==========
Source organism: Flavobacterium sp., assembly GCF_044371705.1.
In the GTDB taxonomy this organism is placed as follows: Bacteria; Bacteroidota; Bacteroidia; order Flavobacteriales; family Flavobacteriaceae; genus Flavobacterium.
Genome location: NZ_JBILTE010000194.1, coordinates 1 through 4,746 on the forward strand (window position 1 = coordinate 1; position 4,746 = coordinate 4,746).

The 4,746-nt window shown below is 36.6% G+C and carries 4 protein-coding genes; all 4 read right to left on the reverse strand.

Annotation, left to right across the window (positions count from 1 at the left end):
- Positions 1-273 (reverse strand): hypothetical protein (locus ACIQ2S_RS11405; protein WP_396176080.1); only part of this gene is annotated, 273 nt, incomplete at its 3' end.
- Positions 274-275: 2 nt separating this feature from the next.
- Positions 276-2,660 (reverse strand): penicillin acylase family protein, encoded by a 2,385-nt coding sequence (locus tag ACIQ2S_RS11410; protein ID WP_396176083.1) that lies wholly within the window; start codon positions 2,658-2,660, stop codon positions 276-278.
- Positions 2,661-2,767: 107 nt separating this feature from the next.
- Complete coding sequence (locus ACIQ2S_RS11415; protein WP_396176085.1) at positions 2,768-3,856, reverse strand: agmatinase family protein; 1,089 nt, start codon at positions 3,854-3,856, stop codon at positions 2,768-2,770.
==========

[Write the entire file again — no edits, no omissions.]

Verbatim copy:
Source organism: Flavobacterium sp., assembly GCF_044371705.1.
In the GTDB taxonomy this organism is placed as follows: Bacteria; Bacteroidota; Bacteroidia; order Flavobacteriales; family Flavobacteriaceae; genus Flavobacterium.
Genome location: NZ_JBILTE010000194.1, coordinates 1 through 4,746 on the forward strand (window position 1 = coordinate 1; position 4,746 = coordinate 4,746).

The 4,746-nt window shown below is 36.6% G+C and carries 4 protein-coding genes; all 4 read right to left on the reverse strand.

Annotation, left to right across the window (positions count from 1 at the left end):
- Positions 1-273 (reverse strand): hypothetical protein (locus ACIQ2S_RS11405; protein WP_396176080.1); only part of this gene is annotated, 273 nt, incomplete at its 3' end.
- Positions 274-275: 2 nt separating this feature from the next.
- Positions 276-2,660 (reverse strand): penicillin acylase family protein, encoded by a 2,385-nt coding sequence (locus tag ACIQ2S_RS11410; protein ID WP_396176083.1) that lies wholly within the window; start codon positions 2,658-2,660, stop codon positions 276-278.
- Positions 2,661-2,767: 107 nt separating this feature from the next.
- Complete coding sequence (locus ACIQ2S_RS11415; protein WP_396176085.1) at positions 2,768-3,856, reverse strand: agmatinase family protein; 1,089 nt, start codon at positions 3,854-3,856, stop codon at positions 2,768-2,770.